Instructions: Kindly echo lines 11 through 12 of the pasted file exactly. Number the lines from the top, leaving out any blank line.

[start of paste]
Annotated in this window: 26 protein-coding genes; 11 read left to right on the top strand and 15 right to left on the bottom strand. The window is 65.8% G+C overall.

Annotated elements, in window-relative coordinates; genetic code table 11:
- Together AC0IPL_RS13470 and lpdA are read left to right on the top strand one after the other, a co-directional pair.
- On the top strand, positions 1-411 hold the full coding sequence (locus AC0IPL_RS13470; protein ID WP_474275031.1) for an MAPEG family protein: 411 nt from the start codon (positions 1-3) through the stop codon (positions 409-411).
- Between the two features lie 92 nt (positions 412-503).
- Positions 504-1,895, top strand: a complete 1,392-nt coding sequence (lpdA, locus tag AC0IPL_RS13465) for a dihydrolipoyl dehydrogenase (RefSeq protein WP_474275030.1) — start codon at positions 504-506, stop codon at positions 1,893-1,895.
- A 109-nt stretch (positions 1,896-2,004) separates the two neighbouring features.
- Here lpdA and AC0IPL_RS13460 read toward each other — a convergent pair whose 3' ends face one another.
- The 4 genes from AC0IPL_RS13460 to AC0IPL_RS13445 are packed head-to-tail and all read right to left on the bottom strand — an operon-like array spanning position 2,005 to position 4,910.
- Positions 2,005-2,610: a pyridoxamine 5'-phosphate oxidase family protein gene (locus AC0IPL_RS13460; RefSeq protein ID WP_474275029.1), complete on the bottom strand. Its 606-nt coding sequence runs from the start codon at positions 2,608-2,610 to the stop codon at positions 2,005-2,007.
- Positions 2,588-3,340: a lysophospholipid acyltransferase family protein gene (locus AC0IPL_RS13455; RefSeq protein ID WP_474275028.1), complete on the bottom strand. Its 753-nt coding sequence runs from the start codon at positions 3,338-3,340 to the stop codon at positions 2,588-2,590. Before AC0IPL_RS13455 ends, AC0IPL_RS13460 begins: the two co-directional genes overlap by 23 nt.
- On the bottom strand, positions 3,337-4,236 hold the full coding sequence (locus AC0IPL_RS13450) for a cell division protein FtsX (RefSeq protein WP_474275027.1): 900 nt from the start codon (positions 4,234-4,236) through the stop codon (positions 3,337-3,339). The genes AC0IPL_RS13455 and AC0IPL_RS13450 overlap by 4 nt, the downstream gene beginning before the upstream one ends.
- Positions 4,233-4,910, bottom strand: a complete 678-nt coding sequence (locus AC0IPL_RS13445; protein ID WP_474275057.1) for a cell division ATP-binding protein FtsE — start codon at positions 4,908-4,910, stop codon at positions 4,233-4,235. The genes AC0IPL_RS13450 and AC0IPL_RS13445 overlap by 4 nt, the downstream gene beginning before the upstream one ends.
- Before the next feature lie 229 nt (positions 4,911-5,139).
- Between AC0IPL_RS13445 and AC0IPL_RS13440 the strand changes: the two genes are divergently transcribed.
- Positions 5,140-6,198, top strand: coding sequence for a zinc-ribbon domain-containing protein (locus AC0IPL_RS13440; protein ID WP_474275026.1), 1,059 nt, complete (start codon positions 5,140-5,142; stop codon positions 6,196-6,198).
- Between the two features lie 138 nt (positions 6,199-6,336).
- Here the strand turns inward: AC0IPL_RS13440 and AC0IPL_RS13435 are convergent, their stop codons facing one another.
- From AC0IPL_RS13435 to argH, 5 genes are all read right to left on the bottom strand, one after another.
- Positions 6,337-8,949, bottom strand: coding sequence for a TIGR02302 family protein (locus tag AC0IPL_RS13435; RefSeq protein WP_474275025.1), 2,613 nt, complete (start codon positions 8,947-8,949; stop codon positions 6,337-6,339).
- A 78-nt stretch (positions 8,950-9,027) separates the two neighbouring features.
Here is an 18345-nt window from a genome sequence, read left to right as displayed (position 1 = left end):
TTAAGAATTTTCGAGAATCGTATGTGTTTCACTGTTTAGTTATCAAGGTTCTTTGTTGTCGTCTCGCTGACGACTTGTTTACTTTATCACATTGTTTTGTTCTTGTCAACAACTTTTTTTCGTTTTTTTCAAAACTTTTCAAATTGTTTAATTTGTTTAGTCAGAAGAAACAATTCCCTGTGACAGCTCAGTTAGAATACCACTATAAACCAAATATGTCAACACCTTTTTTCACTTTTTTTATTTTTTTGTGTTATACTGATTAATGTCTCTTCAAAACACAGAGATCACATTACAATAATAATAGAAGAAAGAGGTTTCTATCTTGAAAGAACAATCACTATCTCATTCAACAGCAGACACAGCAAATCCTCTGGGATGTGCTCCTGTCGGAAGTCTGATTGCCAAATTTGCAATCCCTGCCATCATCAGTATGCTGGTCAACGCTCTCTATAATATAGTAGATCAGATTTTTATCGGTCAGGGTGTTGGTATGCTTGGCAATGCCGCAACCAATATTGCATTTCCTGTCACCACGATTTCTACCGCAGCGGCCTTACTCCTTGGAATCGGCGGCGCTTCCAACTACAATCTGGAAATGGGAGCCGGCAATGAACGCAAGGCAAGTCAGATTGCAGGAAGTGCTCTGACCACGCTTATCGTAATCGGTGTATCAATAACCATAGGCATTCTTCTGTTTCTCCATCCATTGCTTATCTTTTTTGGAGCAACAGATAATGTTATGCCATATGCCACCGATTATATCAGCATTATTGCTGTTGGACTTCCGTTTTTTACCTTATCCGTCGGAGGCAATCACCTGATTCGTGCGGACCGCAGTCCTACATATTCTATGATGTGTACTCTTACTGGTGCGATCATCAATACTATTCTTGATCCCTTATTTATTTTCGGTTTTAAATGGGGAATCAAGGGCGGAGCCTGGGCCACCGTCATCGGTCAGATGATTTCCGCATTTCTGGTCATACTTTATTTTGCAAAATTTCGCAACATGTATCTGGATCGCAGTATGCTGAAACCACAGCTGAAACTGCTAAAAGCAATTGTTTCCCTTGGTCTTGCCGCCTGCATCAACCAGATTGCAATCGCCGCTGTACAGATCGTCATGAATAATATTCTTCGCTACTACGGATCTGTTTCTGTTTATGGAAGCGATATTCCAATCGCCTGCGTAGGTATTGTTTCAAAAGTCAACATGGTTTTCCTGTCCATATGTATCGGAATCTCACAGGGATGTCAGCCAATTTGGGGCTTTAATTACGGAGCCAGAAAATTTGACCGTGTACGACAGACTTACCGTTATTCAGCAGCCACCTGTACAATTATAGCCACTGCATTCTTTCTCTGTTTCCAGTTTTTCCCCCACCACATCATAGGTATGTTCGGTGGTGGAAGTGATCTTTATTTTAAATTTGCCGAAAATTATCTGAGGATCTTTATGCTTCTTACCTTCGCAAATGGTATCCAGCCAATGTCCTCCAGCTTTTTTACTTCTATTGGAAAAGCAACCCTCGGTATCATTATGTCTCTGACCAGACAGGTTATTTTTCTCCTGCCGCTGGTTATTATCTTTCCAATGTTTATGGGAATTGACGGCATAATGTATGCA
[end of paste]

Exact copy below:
- Positions 2,588-3,340: a lysophospholipid acyltransferase family protein gene (locus AC0IPL_RS13455; RefSeq protein ID WP_474275028.1), complete on the bottom strand. Its 753-nt coding sequence runs from the start codon at positions 3,338-3,340 to the stop codon at positions 2,588-2,590. Before AC0IPL_RS13455 ends, AC0IPL_RS13460 begins: the two co-directional genes overlap by 23 nt.
- On the bottom strand, positions 3,337-4,236 hold the full coding sequence (locus AC0IPL_RS13450) for a cell division protein FtsX (RefSeq protein WP_474275027.1): 900 nt from the start codon (positions 4,234-4,236) through the stop codon (positions 3,337-3,339). The genes AC0IPL_RS13455 and AC0IPL_RS13450 overlap by 4 nt, the downstream gene beginning before the upstream one ends.